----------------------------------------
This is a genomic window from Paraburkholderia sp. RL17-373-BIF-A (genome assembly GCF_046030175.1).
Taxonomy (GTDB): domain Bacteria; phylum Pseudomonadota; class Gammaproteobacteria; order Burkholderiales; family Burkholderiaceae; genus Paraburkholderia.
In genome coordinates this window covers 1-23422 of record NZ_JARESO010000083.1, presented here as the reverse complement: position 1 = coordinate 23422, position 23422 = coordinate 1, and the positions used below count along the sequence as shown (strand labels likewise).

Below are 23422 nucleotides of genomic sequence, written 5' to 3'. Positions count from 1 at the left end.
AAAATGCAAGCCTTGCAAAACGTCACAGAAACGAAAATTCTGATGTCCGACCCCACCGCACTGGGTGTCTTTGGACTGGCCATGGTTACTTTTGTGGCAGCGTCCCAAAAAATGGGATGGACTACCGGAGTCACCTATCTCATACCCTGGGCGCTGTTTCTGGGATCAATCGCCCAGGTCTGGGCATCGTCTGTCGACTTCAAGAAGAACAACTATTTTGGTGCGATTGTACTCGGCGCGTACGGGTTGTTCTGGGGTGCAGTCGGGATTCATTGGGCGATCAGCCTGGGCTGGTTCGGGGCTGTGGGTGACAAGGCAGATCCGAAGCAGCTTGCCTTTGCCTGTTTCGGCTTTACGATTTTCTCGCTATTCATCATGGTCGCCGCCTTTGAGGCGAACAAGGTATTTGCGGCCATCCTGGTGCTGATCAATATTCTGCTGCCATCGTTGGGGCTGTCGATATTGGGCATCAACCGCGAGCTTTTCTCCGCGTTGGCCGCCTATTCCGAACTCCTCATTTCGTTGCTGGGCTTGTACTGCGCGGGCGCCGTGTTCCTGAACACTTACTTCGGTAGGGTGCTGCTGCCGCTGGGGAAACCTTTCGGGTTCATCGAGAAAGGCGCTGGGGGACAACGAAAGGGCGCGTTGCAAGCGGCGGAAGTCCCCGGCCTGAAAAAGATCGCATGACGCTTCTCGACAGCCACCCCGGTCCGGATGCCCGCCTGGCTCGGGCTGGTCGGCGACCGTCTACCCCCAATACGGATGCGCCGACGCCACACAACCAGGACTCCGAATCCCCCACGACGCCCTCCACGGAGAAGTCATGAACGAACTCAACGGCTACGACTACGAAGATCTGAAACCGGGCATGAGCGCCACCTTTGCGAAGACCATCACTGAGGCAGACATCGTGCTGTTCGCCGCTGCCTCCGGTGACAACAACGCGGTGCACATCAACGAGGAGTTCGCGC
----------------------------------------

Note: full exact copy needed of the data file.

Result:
This is a genomic window from Paraburkholderia sp. RL17-373-BIF-A (genome assembly GCF_046030175.1).
Taxonomy (GTDB): domain Bacteria; phylum Pseudomonadota; class Gammaproteobacteria; order Burkholderiales; family Burkholderiaceae; genus Paraburkholderia.
In genome coordinates this window covers 1-23422 of record NZ_JARESO010000083.1, presented here as the reverse complement: position 1 = coordinate 23422, position 23422 = coordinate 1, and the positions used below count along the sequence as shown (strand labels likewise).

Below are 23422 nucleotides of genomic sequence, written 5' to 3'. Positions count from 1 at the left end.
AAAATGCAAGCCTTGCAAAACGTCACAGAAACGAAAATTCTGATGTCCGACCCCACCGCACTGGGTGTCTTTGGACTGGCCATGGTTACTTTTGTGGCAGCGTCCCAAAAAATGGGATGGACTACCGGAGTCACCTATCTCATACCCTGGGCGCTGTTTCTGGGATCAATCGCCCAGGTCTGGGCATCGTCTGTCGACTTCAAGAAGAACAACTATTTTGGTGCGATTGTACTCGGCGCGTACGGGTTGTTCTGGGGTGCAGTCGGGATTCATTGGGCGATCAGCCTGGGCTGGTTCGGGGCTGTGGGTGACAAGGCAGATCCGAAGCAGCTTGCCTTTGCCTGTTTCGGCTTTACGATTTTCTCGCTATTCATCATGGTCGCCGCCTTTGAGGCGAACAAGGTATTTGCGGCCATCCTGGTGCTGATCAATATTCTGCTGCCATCGTTGGGGCTGTCGATATTGGGCATCAACCGCGAGCTTTTCTCCGCGTTGGCCGCCTATTCCGAACTCCTCATTTCGTTGCTGGGCTTGTACTGCGCGGGCGCCGTGTTCCTGAACACTTACTTCGGTAGGGTGCTGCTGCCGCTGGGGAAACCTTTCGGGTTCATCGAGAAAGGCGCTGGGGGACAACGAAAGGGCGCGTTGCAAGCGGCGGAAGTCCCCGGCCTGAAAAAGATCGCATGACGCTTCTCGACAGCCACCCCGGTCCGGATGCCCGCCTGGCTCGGGCTGGTCGGCGACCGTCTACCCCCAATACGGATGCGCCGACGCCACACAACCAGGACTCCGAATCCCCCACGACGCCCTCCACGGAGAAGTCATGAACGAACTCAACGGCTACGACTACGAAGATCTGAAACCGGGCATGAGCGCCACCTTTGCGAAGACCATCACTGAGGCAGACATCGTGCTGTTCGCCGCTGCCTCCGGTGACAACAACGCGGTGCACATCAACGAGGAGTTCGCGC